December 4, 2009
eucharistic adoration, fr. barron
December 4, 2009 at 4:33 am
December 4, 2009 at 7:33 pm
I just love Fr. Barron. What a blessing he is to our Church. So very faithful. Great, great points he makes, as always.
December 4, 2009 at 10:29 pm
Unfortunately, Fr. McBrien's columns are printed in my Diocese's newspaper – Rochester NY
December 5, 2009 at 2:33 pm
December 5, 2009 at 4:54 pm
Rich Leonardi has an entry about a priest who can't understand why Catholics like to avoid using "bread" and "wine" to describe the eucharist. Let me suggest the Fr. McBrien's comments be entered into evidence as Exhibit A in the case against waffling.
December 5, 2009 at 8:03 pm
From Flannery O'Connor (who is much more intellectual than it may sound based on her defense of the Eucharist):
I was once, five or six years ago, taken by some friends to have dinner with Mary McCarthy and her husband, Mr. Broadwater. (She just wrote that book, A Charmed Life, reviewed in Time.) She departed the Church at the age of 15 and is a Big Intellectual. We went at eight and at one, I hadn't opened my mouth once, there being nothing for me in such company to say. The people who took me were Robert Lowell and his now wife, Elizabeth Hardwick. Having me there was like having a dog present who had been trained to say a few words but overcome with inadequacy had forgotten them. Well, toward morning the conversation turned on the Eucharist, which I, being the Catholic, was obviously supposed to defend. Mrs. Broadwater said when she was a child and received the Host, she thought of it as the Holy Ghost, He being the "most portable" person of the Trinity; now she thought of it as a symbol and implied that it was a pretty good one. I then said, in a very shaky voice, "Well, if it's a symbol, to hell with it." That was all the defense I was capable of but I realize now that this is all I will ever be able to say about it, outside of a story, except that it is the center of existence for me; all the rest of life is expendable.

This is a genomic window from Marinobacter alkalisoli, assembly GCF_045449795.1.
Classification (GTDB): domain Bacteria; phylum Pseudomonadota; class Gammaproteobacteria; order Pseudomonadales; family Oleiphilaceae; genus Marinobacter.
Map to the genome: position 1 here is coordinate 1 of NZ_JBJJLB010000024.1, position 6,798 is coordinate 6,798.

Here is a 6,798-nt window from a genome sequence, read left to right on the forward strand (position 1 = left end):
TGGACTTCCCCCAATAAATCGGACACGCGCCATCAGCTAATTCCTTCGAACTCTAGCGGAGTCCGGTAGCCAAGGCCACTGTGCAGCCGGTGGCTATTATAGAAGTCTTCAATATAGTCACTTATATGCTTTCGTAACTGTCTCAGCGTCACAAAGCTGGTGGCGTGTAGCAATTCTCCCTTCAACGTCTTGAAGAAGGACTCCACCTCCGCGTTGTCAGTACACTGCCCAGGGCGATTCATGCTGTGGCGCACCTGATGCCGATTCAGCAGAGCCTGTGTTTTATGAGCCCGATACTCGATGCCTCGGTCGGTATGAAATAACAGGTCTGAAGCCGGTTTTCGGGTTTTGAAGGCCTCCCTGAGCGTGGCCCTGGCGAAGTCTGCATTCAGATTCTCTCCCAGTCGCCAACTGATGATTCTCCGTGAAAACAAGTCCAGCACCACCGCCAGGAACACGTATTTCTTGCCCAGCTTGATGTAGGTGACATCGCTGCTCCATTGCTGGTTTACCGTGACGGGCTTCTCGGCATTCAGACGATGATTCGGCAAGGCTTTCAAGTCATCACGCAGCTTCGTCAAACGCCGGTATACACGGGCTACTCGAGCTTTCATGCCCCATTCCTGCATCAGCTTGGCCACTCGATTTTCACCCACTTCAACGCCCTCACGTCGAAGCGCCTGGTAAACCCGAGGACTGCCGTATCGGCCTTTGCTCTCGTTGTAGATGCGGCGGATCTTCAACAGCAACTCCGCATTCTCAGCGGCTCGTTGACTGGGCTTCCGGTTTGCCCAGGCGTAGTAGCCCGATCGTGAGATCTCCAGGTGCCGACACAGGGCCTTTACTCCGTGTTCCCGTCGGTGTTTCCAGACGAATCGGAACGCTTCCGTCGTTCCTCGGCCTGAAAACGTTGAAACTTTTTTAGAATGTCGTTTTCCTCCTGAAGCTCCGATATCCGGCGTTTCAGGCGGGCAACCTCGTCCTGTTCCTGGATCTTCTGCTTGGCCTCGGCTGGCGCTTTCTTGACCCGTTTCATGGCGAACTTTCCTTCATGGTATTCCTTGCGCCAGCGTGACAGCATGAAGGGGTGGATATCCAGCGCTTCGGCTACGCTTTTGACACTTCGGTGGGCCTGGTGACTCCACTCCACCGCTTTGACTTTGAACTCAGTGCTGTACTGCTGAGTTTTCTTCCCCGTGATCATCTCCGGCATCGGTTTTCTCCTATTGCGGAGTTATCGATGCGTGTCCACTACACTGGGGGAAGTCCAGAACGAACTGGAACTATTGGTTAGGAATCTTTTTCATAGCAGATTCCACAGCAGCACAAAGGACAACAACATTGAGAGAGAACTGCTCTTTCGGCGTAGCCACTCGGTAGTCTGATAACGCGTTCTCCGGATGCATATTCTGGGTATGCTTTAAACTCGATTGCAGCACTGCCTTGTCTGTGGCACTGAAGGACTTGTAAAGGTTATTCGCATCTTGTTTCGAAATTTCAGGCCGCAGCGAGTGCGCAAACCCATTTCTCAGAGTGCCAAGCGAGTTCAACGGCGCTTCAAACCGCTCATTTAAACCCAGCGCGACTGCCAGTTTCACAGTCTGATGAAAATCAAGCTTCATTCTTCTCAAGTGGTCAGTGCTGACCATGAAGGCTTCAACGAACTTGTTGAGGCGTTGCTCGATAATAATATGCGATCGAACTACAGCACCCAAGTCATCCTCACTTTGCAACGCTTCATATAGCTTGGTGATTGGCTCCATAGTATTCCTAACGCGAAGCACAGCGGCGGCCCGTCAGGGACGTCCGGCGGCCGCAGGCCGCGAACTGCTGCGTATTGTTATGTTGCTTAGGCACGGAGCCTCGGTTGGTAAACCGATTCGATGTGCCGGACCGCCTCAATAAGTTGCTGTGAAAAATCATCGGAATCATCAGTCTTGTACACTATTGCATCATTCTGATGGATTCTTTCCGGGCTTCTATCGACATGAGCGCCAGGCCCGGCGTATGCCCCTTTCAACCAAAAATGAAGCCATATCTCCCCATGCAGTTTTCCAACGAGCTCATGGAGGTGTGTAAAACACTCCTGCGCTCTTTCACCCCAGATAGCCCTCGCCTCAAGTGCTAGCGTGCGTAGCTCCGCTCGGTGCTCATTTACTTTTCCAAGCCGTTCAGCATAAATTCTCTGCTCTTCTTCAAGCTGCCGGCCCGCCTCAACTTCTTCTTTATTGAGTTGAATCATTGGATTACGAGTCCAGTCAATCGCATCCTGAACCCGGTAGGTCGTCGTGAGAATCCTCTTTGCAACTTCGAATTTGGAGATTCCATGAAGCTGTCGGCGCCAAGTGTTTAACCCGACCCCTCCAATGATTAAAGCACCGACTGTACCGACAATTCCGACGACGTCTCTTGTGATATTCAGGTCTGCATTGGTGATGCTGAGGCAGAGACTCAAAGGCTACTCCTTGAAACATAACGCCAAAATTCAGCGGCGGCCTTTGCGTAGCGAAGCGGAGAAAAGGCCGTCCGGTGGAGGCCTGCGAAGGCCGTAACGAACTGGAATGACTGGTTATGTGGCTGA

These remarks were explained in relation to O'Connor's most Eucharistic-themed short story, "A Temple of the Holy Ghost". Her writing is staunchly Catholic, and I highly recommend it, but I must warn anyone not familiar with her work that she falls pretty soundly within the "Southern Gothic" movement so her stories aren't pretty or sentimental or anything of the sort. Her basic philosophical approach to life and writing was that God's grace is inherently violent since it wrests us from ourselves, so she writes that approach pretty literally into her stories, with old ladies being murdered by philosophizing serial killers or little girls being hugged too tightly by fat nuns and such things.
But it's nice to know that once upon a time the sort of Catholic person who dined with "Big Intellectuals" still bothered to consider the Eucharist "the center of existence," as it is.
December 7, 2009 at 8:24 pm
I wonder if the same people who are arguing that American Catholics are so intellectual and sophisticated that they don't need to adore the Eucharist or listen to a bunch of old celibate men in Rome are the same people who are arguing that the new translations of the liturgy are too complicated for Americans to understand?
December 7, 2009 at 8:26 pm
Father Barron may be the Bishop Sheen of the YouTube generation.
December 8, 2009 at 8:15 pm
I really hate this "they wouldn't do it if they only knew better…like me" mentality. Yes, I as a traditional Catholic am guilty of this as well (i.e. "if they only attended the Tridentine liturgy, they'd agree that…"). But it really presupposes that everyone else has not arrived at your conclusion because they don't have the facts. McBrien should know better is all.
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